We accept that rule. We are not saying that the 1995 outcome was too tight, that its validity is not recognized. We acknowledge that we lost the 1995 referendum, if only by 50,000 votes. A victory is a victory, if lost by 50,000 votes.
Here in the House of Commons something rather dramatic is going on. I would like to share with the House just how much indignation is being stirred up in quarters where none is usually expected.
Claude Ryan, that intellectual respected by those of all political stripes, he who was there during the discussions of the Fulton-Favreau formula, who was there for Victoria, who was there when the Parti Quebecois took power, who was there in 1995, who has been a minister, leader of the Liberal party, leader of the no faction, is a federalist. He is a self-confessed devout federalist, a militant federalist. He is a man of great discipline and no one can deny the discipline of Claude Ryan.
He appeared before the parliamentary committee. If it would not be abusing your kindness, Madam Speaker, we should circulate his brief.
I quote what he said:
In the third “whereas” of the bill, the federal government, in accordance with this principle, recognizes that “the government of any province of Canada is entitled to consult its population by referendum on any issue and is entitled to formulate the wording of its referendum question”. However, it contradicts this statement by including in the bill a clause giving the Parliament of Canada the power to interfere directly in the referendum process—
If the National Assembly has the right to consult its population on a proposal to secede, it must be able to do so free from any constraint or interference from another parliament.
That is what is bad about the bill. We accept that there is a split in Quebec between federalists and sovereignists. We wanted to include in the referendum act provision for the ability to express one's viewpoint, on equal terms.
We are not in a situation where one option is more amply funded than another. In democracy, everyone is entitled to his viewpoint. The best way in a democracy to oppose an idea is to propose a better one.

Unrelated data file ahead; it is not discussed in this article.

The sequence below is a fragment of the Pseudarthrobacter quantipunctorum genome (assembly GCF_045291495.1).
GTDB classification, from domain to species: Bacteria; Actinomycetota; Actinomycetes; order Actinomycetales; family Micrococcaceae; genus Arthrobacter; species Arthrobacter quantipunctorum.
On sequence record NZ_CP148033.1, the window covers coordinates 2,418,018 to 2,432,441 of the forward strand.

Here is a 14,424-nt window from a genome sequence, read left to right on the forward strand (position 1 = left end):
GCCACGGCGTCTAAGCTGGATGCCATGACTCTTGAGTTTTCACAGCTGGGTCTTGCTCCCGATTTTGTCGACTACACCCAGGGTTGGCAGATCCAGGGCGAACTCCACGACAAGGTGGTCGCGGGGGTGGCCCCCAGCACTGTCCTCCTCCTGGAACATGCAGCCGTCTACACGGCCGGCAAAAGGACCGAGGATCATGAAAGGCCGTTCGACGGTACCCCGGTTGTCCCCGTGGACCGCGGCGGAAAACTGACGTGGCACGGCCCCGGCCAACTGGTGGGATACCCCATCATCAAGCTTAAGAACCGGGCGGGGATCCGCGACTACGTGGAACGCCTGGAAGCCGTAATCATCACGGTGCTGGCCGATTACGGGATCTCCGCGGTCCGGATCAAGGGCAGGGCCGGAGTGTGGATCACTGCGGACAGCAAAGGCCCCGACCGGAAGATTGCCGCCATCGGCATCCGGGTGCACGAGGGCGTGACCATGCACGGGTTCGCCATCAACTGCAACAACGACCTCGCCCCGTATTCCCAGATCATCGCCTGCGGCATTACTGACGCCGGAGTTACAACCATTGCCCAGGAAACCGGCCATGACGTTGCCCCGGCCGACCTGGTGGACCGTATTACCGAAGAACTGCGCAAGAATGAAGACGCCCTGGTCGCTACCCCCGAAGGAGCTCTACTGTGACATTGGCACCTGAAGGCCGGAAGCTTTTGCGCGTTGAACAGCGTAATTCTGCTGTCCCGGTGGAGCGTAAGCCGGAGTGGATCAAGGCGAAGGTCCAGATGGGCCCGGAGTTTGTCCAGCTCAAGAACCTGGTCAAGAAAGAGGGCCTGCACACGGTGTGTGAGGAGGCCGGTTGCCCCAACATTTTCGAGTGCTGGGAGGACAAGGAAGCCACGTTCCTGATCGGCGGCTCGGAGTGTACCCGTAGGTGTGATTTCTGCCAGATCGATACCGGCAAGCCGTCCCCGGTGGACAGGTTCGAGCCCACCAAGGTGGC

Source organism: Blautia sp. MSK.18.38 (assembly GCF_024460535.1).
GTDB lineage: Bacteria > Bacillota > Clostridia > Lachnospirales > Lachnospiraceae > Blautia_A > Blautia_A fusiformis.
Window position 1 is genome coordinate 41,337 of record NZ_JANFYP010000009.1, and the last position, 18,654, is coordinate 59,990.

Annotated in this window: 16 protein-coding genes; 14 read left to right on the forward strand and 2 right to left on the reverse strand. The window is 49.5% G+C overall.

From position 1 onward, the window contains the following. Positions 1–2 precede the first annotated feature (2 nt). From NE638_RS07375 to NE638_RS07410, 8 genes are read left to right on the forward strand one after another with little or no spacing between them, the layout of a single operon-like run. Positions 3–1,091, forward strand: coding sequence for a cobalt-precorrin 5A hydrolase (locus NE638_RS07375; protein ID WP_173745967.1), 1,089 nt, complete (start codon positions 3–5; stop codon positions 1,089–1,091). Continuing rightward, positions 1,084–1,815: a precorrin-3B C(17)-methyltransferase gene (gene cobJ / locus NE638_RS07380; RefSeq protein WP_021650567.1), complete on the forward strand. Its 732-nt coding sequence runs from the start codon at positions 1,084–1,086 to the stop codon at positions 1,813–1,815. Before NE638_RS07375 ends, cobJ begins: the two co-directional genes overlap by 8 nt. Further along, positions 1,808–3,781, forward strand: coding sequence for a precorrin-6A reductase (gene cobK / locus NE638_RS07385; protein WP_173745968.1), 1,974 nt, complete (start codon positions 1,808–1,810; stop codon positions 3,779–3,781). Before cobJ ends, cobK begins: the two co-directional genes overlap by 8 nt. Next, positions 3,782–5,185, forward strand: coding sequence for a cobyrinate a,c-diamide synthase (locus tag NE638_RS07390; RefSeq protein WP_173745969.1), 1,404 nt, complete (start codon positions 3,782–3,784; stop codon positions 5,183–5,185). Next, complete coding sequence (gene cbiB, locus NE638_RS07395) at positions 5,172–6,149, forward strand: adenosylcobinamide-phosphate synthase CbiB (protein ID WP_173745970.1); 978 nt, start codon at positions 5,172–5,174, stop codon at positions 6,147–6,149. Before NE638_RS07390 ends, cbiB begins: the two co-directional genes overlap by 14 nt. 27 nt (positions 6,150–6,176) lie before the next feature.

We sovereignists think that our idea, our viewpoint, our option are better than the federalist option. But this is not what we should be talking about today.
Bill C-20 says to Quebecers “Whatever choice you make, no matter how you read the constitutional future, there are people outside Quebec, in the federal parliament, who will retain a veto”. And that is unacceptable.
Who are the allies of the Minister of Intergovernmental Affairs? I could say that the Minister of Intergovernmental Affairs is not a democrat. I will refrain from passing personal judgement on the minister. I will put an objective question and ask his parliamentary secretary to reply. Who are the minister's allies in Quebec?
When we think about the major central labour bodies, Claude Ryan and the student federations, we realize that the minister is a lonely man. The Bloc Quebecois does not find it easy to witness what is going on right now. It is never easy for democrats, for elected representatives to watch such wrongdoings.
I will conclude by saying that we are convinced that, in the short and the long term, Quebecers will opt for democracy and, when they are consulted at the next federal election, they will fire this government, which has constantly bullied the National Assembly and trampled the democratic principles of which we on this side are so proud.